Before I am accused of laying this at the foot of the door of Muslims, I will also point out that there is an equally dangerous ideology slowly growing in the West which will, given the right feeding and growth, develop into a counter-terror driving against Muslims. That is a subject for another post on another day but I will pick up on this area soon enough. For now though, let it be said that this article is not accusing the vast majority of Muslims who are decent, law-abiding citizens every bit as horrified by terrorism as those of us who are not Muslims.
However, perhaps the greatest tactic employed by ISIS which makes them so insidious is the latest ploy of using the internet to invite all people to take up their ideology and wage war against the West. It is brilliant and truly frightening. Now anyone can be a member of their organisation without ever meeting or even corresponding with a member of ISIS. I am not even a Muslim and yet, today, I could read some propaganda, convert to an extreme form of Islam, hire a van and kill a load of people. I don’t need to have been a Muslim beforehand, I don’t need to know how to shoot a gun or make a bomb. I simply have to believe the ideology and be prepared to die or live the rest of my life in prison. Many a serial killer has made just that decision for infamy alone without the need for deep ideological belief. Of course, I could convert to some extreme form of Christianity or even Atheism and also go out and kill people, but the focus here is on Islamic terrorism.
What’s more, although this has not yet been utilised, I think it is only a matter of time before we see the next, most awful, step of the van-ramming technique. So far, we have only seen such acts taking place in major cities or where major events are taking place. But these acts could happen almost anywhere. In my local town there is a street carnival every year. a van ram-raid there would be every bit as effective in killing and maiming as it would in London, Nice or anywhere else. Indeed, in the same town any Friday or Saturday night there are enough people drinking on the streets that you could probably kill many on just an ordinary evening. We are, I am convinced, only one step away from the ultimate terror – where acts could be committed anywhere, any time, by any person. And the police and anti-terrorist organisations would be completely unaware of both the plan and the persons involved. I am mystified quite why this has not yet started happening. It is only a matter of time though, I feel.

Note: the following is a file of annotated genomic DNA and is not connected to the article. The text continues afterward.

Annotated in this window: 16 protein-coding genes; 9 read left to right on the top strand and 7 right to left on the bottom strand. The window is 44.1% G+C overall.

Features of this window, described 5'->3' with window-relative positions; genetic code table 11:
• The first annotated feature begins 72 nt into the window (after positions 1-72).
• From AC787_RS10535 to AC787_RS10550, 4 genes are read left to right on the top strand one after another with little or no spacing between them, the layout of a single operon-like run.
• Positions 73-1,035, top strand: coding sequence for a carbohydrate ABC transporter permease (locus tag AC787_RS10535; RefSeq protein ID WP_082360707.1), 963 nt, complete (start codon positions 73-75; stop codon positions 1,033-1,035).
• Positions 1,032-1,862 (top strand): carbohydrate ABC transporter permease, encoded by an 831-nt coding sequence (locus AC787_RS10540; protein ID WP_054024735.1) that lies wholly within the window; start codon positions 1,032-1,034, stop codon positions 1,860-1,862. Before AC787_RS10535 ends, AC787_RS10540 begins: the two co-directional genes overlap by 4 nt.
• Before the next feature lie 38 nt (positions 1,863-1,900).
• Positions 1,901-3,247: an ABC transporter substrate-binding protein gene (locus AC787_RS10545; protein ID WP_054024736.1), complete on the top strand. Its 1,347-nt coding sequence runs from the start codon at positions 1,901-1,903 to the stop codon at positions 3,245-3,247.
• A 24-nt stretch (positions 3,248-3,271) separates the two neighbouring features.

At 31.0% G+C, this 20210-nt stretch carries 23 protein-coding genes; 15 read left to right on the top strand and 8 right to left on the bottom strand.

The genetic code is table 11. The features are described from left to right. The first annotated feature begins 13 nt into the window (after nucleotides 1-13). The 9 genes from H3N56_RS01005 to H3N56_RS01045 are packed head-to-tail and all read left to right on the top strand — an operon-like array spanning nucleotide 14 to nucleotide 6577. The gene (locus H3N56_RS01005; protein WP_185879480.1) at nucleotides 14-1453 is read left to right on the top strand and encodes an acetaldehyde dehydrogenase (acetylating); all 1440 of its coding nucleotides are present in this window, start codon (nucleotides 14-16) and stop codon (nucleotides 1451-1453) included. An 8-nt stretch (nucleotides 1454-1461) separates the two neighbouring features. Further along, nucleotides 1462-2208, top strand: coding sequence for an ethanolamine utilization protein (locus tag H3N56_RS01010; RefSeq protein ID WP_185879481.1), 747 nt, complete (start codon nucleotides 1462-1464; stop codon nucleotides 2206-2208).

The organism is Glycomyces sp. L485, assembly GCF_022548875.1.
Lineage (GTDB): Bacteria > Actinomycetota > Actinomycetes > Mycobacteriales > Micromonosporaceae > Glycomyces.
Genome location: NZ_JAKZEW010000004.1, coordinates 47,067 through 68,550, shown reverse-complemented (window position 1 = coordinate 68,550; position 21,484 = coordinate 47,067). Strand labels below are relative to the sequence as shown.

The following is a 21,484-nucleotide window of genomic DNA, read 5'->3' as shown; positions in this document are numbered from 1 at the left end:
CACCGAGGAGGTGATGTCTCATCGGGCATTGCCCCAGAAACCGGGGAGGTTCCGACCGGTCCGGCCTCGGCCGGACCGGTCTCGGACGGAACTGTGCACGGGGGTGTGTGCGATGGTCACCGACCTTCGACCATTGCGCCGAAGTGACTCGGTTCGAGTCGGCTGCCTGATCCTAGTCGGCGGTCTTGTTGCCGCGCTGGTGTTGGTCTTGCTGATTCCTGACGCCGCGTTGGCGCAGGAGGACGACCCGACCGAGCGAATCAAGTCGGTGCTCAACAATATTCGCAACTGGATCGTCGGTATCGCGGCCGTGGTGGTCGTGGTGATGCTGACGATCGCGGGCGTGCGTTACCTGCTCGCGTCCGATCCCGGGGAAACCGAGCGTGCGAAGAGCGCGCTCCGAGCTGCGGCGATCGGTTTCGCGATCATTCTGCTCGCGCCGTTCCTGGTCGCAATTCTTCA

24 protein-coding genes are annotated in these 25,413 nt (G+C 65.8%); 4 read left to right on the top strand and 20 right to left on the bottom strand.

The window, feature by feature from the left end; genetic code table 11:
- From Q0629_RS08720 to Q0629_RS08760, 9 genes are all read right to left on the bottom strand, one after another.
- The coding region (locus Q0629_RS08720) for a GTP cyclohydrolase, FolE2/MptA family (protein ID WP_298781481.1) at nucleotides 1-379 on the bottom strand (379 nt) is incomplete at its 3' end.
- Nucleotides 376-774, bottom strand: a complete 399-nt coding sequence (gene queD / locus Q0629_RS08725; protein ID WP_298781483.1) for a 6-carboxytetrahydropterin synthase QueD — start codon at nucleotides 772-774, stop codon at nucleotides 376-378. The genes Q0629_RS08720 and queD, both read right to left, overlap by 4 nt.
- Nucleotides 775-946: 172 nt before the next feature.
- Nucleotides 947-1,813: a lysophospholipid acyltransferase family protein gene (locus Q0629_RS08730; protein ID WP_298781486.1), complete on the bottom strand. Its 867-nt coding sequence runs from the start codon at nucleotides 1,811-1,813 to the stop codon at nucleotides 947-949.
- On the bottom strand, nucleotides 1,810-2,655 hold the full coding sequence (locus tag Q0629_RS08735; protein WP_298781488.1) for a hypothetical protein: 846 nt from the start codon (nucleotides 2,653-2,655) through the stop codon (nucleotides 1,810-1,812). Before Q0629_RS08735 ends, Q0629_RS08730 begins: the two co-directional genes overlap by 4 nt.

Long after the final tenuous grip of ISIS in the Middle East has been lost, these attacks will continue and ISIS will, in an ethereal,virtual and spiritual form, continue to exist throughout the world with a larger membership than formally recognised at present.
“…if your God is so weak he needs you to ‘defend his name’ by slaughtering innocents, then you really don’t believe in God at all…”
How to kill ISIS
With all this in mind then, it is imperative that all those who stand against ISIS – the non-Muslim West and, it is very important to say, the vast majority of Muslims throughout the world – do everything we can to bring this group (and others like it) to an end. While government forces and armies continue to wage war on the ground and through information-seeking to find smaller groups planning large-scale attacks, the greater war can be fought by all of us in three vital ways:
- We name ISIS and all terrorists for what they really are: Murderers. ISIS thrives on publicity. Take away that publicity and you remove the fuel for their fire. Instead, give a level playing field to all those who kill others for ideological reasons. It is well known that actually the majority of terrorist attacks in America and Europe are NOT Islamic in origin but come from a wealth of beliefs, political and religious including, notably, Christianity. Yet the media and police forces rarely refer to such acts as ‘terrorist’ or give them much credence. Make all acts of violence against non-combatants taking place in non-war-zones acts of murder not terrorism. Dismiss the names of the organisations or belief systems these acts are perpetrated in and name the culprits as murderers. This would have an immediate effect on many who might consider going down ‘in a blaze of glory’ if they know their cause will receive no air space.